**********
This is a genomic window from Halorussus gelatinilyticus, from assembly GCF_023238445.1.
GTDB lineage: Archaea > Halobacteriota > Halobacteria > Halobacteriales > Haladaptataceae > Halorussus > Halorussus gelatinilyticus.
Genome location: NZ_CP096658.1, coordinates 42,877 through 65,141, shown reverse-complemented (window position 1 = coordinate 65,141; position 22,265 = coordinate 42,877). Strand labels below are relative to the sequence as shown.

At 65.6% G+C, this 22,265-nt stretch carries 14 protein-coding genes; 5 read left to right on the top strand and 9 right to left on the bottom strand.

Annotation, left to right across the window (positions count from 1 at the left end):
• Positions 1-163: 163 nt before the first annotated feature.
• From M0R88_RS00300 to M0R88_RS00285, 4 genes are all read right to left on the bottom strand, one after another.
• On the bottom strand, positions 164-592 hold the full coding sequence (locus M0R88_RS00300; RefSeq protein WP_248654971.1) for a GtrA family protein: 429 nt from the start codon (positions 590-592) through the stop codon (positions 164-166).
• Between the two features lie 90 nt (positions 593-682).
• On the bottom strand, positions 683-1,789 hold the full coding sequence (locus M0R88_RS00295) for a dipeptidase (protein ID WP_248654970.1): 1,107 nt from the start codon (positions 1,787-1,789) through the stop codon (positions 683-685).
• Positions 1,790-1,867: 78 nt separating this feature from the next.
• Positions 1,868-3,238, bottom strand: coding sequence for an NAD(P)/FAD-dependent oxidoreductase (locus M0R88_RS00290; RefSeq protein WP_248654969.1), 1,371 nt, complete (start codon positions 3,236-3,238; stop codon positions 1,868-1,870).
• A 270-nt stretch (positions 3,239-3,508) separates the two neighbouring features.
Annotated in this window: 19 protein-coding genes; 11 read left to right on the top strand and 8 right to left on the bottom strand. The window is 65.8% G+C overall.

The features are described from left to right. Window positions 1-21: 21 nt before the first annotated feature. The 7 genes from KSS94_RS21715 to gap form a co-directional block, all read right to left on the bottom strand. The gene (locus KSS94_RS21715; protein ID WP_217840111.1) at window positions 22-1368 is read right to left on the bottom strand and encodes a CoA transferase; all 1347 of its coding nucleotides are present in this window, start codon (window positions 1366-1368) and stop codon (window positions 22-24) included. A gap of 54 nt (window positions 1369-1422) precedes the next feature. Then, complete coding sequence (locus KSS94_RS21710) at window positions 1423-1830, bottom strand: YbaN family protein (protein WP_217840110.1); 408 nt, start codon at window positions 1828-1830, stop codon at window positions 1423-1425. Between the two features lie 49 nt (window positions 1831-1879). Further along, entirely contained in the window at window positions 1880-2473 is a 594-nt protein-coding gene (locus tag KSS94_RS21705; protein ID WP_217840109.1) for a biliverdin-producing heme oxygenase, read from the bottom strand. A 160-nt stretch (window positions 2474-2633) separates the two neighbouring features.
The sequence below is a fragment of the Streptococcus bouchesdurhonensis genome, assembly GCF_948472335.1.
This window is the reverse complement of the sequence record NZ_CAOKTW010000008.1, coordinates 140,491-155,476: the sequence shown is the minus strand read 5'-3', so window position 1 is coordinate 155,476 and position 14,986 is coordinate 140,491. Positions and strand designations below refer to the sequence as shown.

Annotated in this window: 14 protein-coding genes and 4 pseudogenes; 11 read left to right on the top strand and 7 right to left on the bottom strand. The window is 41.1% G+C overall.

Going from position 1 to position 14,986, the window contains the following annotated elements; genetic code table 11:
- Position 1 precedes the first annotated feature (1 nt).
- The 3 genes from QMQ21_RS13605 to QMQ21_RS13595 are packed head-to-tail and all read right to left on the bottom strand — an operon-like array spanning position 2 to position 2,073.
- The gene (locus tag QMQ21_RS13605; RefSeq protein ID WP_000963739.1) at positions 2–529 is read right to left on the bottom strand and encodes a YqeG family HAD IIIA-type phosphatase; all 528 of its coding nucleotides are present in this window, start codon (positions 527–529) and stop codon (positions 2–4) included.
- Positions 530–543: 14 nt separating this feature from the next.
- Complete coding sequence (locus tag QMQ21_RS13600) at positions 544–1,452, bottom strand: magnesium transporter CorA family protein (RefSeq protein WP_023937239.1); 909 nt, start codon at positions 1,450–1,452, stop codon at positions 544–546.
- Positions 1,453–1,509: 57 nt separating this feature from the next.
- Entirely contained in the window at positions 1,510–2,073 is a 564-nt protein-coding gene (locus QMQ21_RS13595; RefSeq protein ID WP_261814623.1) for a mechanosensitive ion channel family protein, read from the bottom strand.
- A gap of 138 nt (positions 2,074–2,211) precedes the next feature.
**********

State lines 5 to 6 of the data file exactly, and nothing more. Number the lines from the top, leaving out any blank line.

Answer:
Annotation, left to right across the window (positions count from 1 at the left end):
• Positions 1-163: 163 nt before the first annotated feature.